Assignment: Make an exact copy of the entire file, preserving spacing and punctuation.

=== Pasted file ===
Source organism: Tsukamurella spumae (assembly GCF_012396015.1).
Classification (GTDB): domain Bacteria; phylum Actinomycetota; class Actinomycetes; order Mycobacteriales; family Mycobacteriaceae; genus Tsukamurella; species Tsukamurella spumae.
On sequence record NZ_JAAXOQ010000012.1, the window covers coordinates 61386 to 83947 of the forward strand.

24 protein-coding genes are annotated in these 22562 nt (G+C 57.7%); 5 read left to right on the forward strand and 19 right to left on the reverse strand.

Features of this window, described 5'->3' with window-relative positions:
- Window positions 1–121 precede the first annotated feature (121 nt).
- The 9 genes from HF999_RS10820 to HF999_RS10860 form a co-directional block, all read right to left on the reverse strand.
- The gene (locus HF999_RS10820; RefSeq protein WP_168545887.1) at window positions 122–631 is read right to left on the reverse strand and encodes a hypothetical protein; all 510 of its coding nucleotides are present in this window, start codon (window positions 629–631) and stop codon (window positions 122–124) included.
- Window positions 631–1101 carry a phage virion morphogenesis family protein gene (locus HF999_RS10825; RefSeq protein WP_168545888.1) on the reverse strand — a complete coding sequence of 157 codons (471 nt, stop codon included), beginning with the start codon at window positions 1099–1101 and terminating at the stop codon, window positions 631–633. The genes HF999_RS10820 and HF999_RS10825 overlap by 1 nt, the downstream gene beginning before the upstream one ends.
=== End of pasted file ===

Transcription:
Source organism: Tsukamurella spumae (assembly GCF_012396015.1).
Classification (GTDB): domain Bacteria; phylum Actinomycetota; class Actinomycetes; order Mycobacteriales; family Mycobacteriaceae; genus Tsukamurella; species Tsukamurella spumae.
On sequence record NZ_JAAXOQ010000012.1, the window covers coordinates 61386 to 83947 of the forward strand.

24 protein-coding genes are annotated in these 22562 nt (G+C 57.7%); 5 read left to right on the forward strand and 19 right to left on the reverse strand.

Features of this window, described 5'->3' with window-relative positions:
- Window positions 1–121 precede the first annotated feature (121 nt).
- The 9 genes from HF999_RS10820 to HF999_RS10860 form a co-directional block, all read right to left on the reverse strand.
- The gene (locus HF999_RS10820; RefSeq protein WP_168545887.1) at window positions 122–631 is read right to left on the reverse strand and encodes a hypothetical protein; all 510 of its coding nucleotides are present in this window, start codon (window positions 629–631) and stop codon (window positions 122–124) included.
- Window positions 631–1101 carry a phage virion morphogenesis family protein gene (locus HF999_RS10825; RefSeq protein WP_168545888.1) on the reverse strand — a complete coding sequence of 157 codons (471 nt, stop codon included), beginning with the start codon at window positions 1099–1101 and terminating at the stop codon, window positions 631–633. The genes HF999_RS10820 and HF999_RS10825 overlap by 1 nt, the downstream gene beginning before the upstream one ends.